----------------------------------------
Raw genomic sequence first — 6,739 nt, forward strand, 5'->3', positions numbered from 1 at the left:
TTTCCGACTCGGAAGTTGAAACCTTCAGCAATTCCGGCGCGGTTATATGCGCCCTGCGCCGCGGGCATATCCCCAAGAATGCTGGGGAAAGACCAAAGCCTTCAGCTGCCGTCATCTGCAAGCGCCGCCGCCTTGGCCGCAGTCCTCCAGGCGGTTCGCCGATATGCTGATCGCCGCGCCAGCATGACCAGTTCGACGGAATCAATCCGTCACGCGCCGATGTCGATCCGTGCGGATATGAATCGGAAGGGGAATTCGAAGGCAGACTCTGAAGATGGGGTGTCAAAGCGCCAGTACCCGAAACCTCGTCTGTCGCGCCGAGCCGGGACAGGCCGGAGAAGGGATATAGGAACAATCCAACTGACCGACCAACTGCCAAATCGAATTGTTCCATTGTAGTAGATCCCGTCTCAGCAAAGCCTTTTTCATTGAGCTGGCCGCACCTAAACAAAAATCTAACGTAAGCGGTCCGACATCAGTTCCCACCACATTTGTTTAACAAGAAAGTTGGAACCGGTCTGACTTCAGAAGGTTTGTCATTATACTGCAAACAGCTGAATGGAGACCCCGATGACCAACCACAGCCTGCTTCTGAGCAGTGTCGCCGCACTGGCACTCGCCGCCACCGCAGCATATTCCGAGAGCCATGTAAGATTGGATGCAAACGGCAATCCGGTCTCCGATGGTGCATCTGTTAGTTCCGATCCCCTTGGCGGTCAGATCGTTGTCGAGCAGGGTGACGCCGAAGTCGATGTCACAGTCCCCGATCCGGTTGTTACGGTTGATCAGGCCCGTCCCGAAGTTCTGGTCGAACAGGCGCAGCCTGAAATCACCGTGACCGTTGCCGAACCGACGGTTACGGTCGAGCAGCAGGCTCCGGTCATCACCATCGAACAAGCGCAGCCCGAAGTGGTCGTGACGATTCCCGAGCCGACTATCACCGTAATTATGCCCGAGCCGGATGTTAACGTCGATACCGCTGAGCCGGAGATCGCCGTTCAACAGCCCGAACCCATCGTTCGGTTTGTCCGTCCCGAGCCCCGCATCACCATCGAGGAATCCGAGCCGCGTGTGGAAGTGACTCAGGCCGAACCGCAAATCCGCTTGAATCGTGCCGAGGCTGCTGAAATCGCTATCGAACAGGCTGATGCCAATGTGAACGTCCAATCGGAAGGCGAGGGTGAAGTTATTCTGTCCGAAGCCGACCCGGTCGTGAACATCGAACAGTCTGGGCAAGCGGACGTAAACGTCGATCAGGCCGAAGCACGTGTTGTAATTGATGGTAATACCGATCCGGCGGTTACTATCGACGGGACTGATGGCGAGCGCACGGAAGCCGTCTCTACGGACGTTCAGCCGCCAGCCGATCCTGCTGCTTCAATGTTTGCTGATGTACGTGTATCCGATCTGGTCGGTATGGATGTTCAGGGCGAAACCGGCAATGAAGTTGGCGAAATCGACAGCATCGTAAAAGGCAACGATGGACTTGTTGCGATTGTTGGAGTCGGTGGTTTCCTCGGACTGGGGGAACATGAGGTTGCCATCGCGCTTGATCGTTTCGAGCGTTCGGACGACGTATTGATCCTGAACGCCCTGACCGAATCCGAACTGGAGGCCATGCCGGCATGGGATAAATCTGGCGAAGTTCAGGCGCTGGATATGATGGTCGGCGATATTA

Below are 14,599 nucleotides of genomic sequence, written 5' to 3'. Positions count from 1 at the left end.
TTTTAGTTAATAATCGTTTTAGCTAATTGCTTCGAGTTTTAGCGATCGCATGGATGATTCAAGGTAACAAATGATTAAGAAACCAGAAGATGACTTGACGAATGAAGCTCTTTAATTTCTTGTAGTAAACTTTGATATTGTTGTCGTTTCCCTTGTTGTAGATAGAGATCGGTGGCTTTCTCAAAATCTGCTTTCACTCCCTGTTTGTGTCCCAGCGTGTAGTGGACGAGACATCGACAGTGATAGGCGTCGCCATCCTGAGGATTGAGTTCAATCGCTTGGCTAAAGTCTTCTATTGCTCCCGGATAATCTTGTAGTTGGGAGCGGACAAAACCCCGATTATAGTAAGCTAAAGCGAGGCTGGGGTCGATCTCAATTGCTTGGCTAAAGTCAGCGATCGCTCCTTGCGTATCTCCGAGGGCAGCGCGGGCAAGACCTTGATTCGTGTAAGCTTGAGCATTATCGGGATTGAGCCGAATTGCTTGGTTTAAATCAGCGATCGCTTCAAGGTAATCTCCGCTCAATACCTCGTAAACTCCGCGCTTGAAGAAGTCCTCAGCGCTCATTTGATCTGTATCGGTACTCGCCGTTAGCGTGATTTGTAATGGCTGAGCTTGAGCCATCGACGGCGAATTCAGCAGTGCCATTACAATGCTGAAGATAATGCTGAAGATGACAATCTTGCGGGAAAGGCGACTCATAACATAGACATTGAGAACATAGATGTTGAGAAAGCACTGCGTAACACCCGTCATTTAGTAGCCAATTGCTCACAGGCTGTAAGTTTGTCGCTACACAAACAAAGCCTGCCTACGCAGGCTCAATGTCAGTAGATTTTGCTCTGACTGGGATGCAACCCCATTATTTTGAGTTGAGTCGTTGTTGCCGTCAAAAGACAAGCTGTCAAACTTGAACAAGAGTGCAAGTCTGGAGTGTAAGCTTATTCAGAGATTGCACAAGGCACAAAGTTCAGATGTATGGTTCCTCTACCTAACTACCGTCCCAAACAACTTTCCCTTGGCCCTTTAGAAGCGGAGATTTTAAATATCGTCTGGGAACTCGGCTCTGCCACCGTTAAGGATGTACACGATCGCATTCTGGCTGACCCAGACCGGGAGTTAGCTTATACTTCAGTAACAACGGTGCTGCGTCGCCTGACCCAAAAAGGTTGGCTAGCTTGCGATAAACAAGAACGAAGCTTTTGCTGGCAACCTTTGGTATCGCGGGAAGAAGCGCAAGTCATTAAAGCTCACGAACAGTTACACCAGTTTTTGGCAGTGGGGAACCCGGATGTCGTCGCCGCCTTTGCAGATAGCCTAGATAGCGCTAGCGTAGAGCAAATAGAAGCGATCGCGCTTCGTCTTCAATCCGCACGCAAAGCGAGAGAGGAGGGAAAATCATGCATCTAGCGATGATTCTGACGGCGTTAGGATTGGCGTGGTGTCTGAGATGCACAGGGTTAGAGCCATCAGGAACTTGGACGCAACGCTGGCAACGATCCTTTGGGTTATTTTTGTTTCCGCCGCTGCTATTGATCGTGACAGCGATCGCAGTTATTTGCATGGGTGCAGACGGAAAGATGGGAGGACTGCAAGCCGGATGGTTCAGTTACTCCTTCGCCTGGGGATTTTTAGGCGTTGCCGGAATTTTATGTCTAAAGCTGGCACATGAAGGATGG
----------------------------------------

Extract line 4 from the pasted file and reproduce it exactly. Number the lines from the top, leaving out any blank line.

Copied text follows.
TTTTAGTTAATAATCGTTTTAGCTAATTGCTTCGAGTTTTAGCGATCGCATGGATGATTCAAGGTAACAAATGATTAAGAAACCAGAAGATGACTTGACGAATGAAGCTCTTTAATTTCTTGTAGTAAACTTTGATATTGTTGTCGTTTCCCTTGTTGTAGATAGAGATCGGTGGCTTTCTCAAAATCTGCTTTCACTCCCTGTTTGTGTCCCAGCGTGTAGTGGACGAGACATCGACAGTGATAGGCGTCGCCATCCTGAGGATTGAGTTCAATCGCTTGGCTAAAGTCTTCTATTGCTCCCGGATAATCTTGTAGTTGGGAGCGGACAAAACCCCGATTATAGTAAGCTAAAGCGAGGCTGGGGTCGATCTCAATTGCTTGGCTAAAGTCAGCGATCGCTCCTTGCGTATCTCCGAGGGCAGCGCGGGCAAGACCTTGATTCGTGTAAGCTTGAGCATTATCGGGATTGAGCCGAATTGCTTGGTTTAAATCAGCGATCGCTTCAAGGTAATCTCCGCTCAATACCTCGTAAACTCCGCGCTTGAAGAAGTCCTCAGCGCTCATTTGATCTGTATCGGTACTCGCCGTTAGCGTGATTTGTAATGGCTGAGCTTGAGCCATCGACGGCGAATTCAGCAGTGCCATTACAATGCTGAAGATAATGCTGAAGATGACAATCTTGCGGGAAAGGCGACTCATAACATAGACATTGAGAACATAGATGTTGAGAAAGCACTGCGTAACACCCGTCATTTAGTAGCCAATTGCTCACAGGCTGTAAGTTTGTCGCTACACAAACAAAGCCTGCCTACGCAGGCTCAATGTCAGTAGATTTTGCTCTGACTGGGATGCAACCCCATTATTTTGAGTTGAGTCGTTGTTGCCGTCAAAAGACAAGCTGTCAAACTTGAACAAGAGTGCAAGTCTGGAGTGTAAGCTTATTCAGAGATTGCACAAGGCACAAAGTTCAGATGTATGGTTCCTCTACCTAACTACCGTCCCAAACAACTTTCCCTTGGCCCTTTAGAAGCGGAGATTTTAAATATCGTCTGGGAACTCGGCTCTGCCACCGTTAAGGATGTACACGATCGCATTCTGGCTGACCCAGACCGGGAGTTAGCTTATACTTCAGTAACAACGGTGCTGCGTCGCCTGACCCAAAAAGGTTGGCTAGCTTGCGATAAACAAGAACGAAGCTTTTGCTGGCAACCTTTGGTATCGCGGGAAGAAGCGCAAGTCATTAAAGCTCACGAACAGTTACACCAGTTTTTGGCAGTGGGGAACCCGGATGTCGTCGCCGCCTTTGCAGATAGCCTAGATAGCGCTAGCGTAGAGCAAATAGAAGCGATCGCGCTTCGTCTTCAATCCGCACGCAAAGCGAGAGAGGAGGGAAAATCATGCATCTAGCGATGATTCTGACGGCGTTAGGATTGGCGTGGTGTCTGAGATGCACAGGGTTAGAGCCATCAGGAACTTGGACGCAACGCTGGCAACGATCCTTTGGGTTATTTTTGTTTCCGCCGCTGCTATTGATCGTGACAGCGATCGCAGTTATTTGCATGGGTGCAGACGGAAAGATGGGAGGACTGCAAGCCGGATGGTTCAGTTACTCCTTCGCCTGGGGATTTTTAGGCGTTGCCGGAATTTTATGTCTAAAGCTGGCACATGAAGGATGG